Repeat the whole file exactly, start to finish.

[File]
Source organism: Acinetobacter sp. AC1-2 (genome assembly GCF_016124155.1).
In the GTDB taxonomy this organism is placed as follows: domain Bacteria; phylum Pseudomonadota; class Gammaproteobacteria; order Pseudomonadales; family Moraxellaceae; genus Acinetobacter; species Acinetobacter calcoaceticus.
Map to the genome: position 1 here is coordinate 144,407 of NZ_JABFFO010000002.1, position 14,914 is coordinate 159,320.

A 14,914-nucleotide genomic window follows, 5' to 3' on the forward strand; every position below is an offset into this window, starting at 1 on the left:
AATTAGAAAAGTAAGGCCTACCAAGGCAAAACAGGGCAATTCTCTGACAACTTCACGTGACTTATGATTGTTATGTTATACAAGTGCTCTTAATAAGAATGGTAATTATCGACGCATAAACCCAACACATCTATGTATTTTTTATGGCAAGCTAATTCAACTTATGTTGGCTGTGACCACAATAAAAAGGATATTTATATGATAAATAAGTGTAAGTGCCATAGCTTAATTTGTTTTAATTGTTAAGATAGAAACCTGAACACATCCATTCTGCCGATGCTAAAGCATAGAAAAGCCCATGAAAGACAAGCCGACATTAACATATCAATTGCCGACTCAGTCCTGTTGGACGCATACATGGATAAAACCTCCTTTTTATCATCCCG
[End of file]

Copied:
Source organism: Acinetobacter sp. AC1-2 (genome assembly GCF_016124155.1).
In the GTDB taxonomy this organism is placed as follows: domain Bacteria; phylum Pseudomonadota; class Gammaproteobacteria; order Pseudomonadales; family Moraxellaceae; genus Acinetobacter; species Acinetobacter calcoaceticus.
Map to the genome: position 1 here is coordinate 144,407 of NZ_JABFFO010000002.1, position 14,914 is coordinate 159,320.

A 14,914-nucleotide genomic window follows, 5' to 3' on the forward strand; every position below is an offset into this window, starting at 1 on the left:
AATTAGAAAAGTAAGGCCTACCAAGGCAAAACAGGGCAATTCTCTGACAACTTCACGTGACTTATGATTGTTATGTTATACAAGTGCTCTTAATAAGAATGGTAATTATCGACGCATAAACCCAACACATCTATGTATTTTTTATGGCAAGCTAATTCAACTTATGTTGGCTGTGACCACAATAAAAAGGATATTTATATGATAAATAAGTGTAAGTGCCATAGCTTAATTTGTTTTAATTGTTAAGATAGAAACCTGAACACATCCATTCTGCCGATGCTAAAGCATAGAAAAGCCCATGAAAGACAAGCCGACATTAACATATCAATTGCCGACTCAGTCCTGTTGGACGCATACATGGATAAAACCTCCTTTTTATCATCCCG